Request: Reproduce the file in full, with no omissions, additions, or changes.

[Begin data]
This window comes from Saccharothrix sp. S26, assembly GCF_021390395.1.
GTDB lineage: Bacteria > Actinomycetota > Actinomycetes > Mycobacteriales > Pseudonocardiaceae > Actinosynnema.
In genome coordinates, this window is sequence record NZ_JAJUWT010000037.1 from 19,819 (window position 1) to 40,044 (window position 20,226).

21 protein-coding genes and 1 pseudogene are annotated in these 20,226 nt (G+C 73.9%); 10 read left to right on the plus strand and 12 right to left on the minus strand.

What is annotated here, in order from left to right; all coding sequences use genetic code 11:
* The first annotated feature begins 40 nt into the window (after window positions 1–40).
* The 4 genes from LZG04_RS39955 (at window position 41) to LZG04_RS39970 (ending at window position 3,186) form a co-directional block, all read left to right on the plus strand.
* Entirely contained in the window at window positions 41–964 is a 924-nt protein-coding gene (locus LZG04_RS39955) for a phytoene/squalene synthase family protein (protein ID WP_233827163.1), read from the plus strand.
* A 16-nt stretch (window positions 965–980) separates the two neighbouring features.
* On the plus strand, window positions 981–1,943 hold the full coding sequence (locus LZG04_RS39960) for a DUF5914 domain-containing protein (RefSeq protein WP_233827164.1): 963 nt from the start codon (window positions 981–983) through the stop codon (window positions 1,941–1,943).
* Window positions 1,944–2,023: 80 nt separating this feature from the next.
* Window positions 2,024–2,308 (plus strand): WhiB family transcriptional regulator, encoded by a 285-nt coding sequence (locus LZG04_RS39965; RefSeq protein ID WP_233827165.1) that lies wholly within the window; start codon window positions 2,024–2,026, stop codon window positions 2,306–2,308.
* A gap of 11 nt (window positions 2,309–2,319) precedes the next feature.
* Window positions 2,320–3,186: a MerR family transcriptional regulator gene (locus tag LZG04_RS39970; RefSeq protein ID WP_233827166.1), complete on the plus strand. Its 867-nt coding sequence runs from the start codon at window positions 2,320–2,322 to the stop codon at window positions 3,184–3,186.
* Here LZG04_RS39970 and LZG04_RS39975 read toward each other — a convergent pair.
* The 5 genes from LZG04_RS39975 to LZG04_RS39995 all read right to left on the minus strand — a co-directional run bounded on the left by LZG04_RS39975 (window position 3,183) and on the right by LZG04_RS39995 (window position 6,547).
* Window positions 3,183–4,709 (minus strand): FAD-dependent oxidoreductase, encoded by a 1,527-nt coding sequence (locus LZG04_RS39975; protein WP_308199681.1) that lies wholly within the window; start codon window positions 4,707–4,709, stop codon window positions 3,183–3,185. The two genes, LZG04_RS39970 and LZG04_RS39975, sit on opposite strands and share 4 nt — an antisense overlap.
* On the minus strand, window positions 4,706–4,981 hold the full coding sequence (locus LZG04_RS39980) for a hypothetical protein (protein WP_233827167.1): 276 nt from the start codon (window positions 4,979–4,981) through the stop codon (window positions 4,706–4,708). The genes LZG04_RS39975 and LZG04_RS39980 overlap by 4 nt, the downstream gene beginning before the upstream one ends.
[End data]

This window comes from Saccharothrix sp. S26, assembly GCF_021390395.1.
GTDB lineage: Bacteria > Actinomycetota > Actinomycetes > Mycobacteriales > Pseudonocardiaceae > Actinosynnema.
In genome coordinates, this window is sequence record NZ_JAJUWT010000037.1 from 19,819 (window position 1) to 40,044 (window position 20,226).

21 protein-coding genes and 1 pseudogene are annotated in these 20,226 nt (G+C 73.9%); 10 read left to right on the plus strand and 12 right to left on the minus strand.

What is annotated here, in order from left to right; all coding sequences use genetic code 11:
* The first annotated feature begins 40 nt into the window (after window positions 1–40).
* The 4 genes from LZG04_RS39955 (at window position 41) to LZG04_RS39970 (ending at window position 3,186) form a co-directional block, all read left to right on the plus strand.
* Entirely contained in the window at window positions 41–964 is a 924-nt protein-coding gene (locus LZG04_RS39955) for a phytoene/squalene synthase family protein (protein ID WP_233827163.1), read from the plus strand.
* A 16-nt stretch (window positions 965–980) separates the two neighbouring features.
* On the plus strand, window positions 981–1,943 hold the full coding sequence (locus LZG04_RS39960) for a DUF5914 domain-containing protein (RefSeq protein WP_233827164.1): 963 nt from the start codon (window positions 981–983) through the stop codon (window positions 1,941–1,943).
* Window positions 1,944–2,023: 80 nt separating this feature from the next.
* Window positions 2,024–2,308 (plus strand): WhiB family transcriptional regulator, encoded by a 285-nt coding sequence (locus LZG04_RS39965; RefSeq protein ID WP_233827165.1) that lies wholly within the window; start codon window positions 2,024–2,026, stop codon window positions 2,306–2,308.
* A gap of 11 nt (window positions 2,309–2,319) precedes the next feature.
* Window positions 2,320–3,186: a MerR family transcriptional regulator gene (locus tag LZG04_RS39970; RefSeq protein ID WP_233827166.1), complete on the plus strand. Its 867-nt coding sequence runs from the start codon at window positions 2,320–2,322 to the stop codon at window positions 3,184–3,186.
* Here LZG04_RS39970 and LZG04_RS39975 read toward each other — a convergent pair.
* The 5 genes from LZG04_RS39975 to LZG04_RS39995 all read right to left on the minus strand — a co-directional run bounded on the left by LZG04_RS39975 (window position 3,183) and on the right by LZG04_RS39995 (window position 6,547).
* Window positions 3,183–4,709 (minus strand): FAD-dependent oxidoreductase, encoded by a 1,527-nt coding sequence (locus LZG04_RS39975; protein WP_308199681.1) that lies wholly within the window; start codon window positions 4,707–4,709, stop codon window positions 3,183–3,185. The two genes, LZG04_RS39970 and LZG04_RS39975, sit on opposite strands and share 4 nt — an antisense overlap.
* On the minus strand, window positions 4,706–4,981 hold the full coding sequence (locus LZG04_RS39980) for a hypothetical protein (protein WP_233827167.1): 276 nt from the start codon (window positions 4,979–4,981) through the stop codon (window positions 4,706–4,708). The genes LZG04_RS39975 and LZG04_RS39980 overlap by 4 nt, the downstream gene beginning before the upstream one ends.